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Contributions to the Theory and Applications of Genetic Algorithms

Manela, Mauro; (1994) Contributions to the Theory and Applications of Genetic Algorithms. Doctoral thesis (Ph.D), UCL (University College London). Green open access

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Abstract

The thesis consists of a series of studies around the central theme of Genetic Algorithms (GAs), with particular emphasis on its application in the domain of distributed artificial intelligence (DAI). The theoretical part of the thesis starts from results derived by A. D. Bethke for binary alphabets, and from the suggestion that epistasis variance (borrowed from population genetics) is a reasonable measure to judge the suitability of a given representation for exploration by genetic search. It is suggested that these seemingly unrelated topics can be tied together with the help of abstract group theory. This provides a general framework within which further theoretical generalisations may be derived. Within this framework results derived for binary strings are extended to any non-binary alphabet. Also, issues of representation and different encodings are discussed and studied, and suggestions about how to modify simple genetic algorithms are reported. By means of a practical application to fermentation-process data, it is illustrated that a suitable change of representation can overcome the problem of dealing with search spaces that have non-simple boundaries determined by constraints. Also, it is demonstrated that optimisation over parameters that are not obviously suitable for "classical" treatments of optimisation can be conducted simultaneously with exploitation of the classical variables. The design of autonomous agents and a framework to discuss basic design issues within the scope of applicability of GAs are introduced. The usefulness of GAs as tools to help DAI designers is demonstrated by a systematic exploration of the domain of pursuit games, traditionally used as testbeds for comparing alternative architectures. A GA is used both to optimise low-level architectural features of agents and to help evaluate the quality of pursuit games as testbeds for DAI. As a consequence of this exploration, new features (e.g. "boredom", "listening rate") of potential value for general agent architectures are introduced.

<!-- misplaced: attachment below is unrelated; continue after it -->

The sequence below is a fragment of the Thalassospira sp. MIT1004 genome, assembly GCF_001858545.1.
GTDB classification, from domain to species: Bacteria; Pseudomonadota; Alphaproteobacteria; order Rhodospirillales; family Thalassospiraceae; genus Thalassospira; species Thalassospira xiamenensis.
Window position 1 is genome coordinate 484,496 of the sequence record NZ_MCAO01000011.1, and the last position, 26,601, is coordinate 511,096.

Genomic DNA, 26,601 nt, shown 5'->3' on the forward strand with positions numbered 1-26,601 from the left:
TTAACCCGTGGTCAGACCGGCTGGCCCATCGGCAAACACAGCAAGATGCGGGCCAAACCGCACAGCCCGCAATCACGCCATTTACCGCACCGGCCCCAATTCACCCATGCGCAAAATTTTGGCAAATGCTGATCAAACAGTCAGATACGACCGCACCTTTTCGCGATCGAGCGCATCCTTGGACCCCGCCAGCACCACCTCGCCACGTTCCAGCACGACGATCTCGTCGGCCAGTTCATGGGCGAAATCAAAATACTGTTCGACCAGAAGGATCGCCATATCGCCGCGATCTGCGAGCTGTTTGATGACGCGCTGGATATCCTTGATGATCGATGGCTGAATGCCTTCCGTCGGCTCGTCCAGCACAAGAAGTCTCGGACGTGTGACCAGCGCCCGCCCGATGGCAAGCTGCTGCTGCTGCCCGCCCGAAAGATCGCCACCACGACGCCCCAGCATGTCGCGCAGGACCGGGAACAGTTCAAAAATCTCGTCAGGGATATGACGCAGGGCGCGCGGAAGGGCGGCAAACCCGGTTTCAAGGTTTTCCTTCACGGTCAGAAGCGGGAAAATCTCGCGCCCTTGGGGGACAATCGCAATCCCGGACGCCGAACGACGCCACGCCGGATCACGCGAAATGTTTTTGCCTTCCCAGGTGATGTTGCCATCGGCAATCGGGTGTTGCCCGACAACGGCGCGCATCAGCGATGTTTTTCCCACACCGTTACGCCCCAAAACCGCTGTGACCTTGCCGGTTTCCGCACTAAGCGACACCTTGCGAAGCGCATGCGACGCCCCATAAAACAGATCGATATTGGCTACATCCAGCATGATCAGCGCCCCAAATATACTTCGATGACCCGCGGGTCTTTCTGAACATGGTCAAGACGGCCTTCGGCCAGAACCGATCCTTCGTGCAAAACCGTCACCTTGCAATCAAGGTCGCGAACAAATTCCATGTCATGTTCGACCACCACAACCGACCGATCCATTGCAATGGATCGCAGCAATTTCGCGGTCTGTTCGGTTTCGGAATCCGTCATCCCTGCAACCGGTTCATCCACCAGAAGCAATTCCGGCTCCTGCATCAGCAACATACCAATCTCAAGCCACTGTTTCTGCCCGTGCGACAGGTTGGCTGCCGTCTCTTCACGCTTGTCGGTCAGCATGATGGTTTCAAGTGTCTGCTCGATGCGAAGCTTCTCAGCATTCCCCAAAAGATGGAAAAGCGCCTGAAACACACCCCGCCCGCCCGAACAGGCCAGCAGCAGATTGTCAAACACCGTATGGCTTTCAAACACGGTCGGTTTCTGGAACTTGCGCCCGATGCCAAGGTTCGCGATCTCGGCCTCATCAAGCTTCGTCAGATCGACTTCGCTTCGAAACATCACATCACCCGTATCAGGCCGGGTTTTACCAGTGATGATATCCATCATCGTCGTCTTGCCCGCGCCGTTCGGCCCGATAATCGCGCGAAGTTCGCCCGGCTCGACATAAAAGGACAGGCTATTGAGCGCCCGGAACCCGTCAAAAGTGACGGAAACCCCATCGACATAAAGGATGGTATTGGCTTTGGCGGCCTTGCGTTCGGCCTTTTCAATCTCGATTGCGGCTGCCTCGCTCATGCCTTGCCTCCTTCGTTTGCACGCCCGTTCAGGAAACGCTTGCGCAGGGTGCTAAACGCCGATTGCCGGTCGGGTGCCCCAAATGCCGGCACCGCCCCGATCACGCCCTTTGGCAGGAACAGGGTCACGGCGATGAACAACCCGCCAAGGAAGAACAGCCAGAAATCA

Type: Thesis (Doctoral)
Qualification: Ph.D
Title: Contributions to the Theory and Applications of Genetic Algorithms
Open access status: An open access version is available from UCL Discovery
Language: English
Additional information: Thesis digitised by ProQuest.
URI: https://discovery.ucl.ac.uk/id/eprint/10102885
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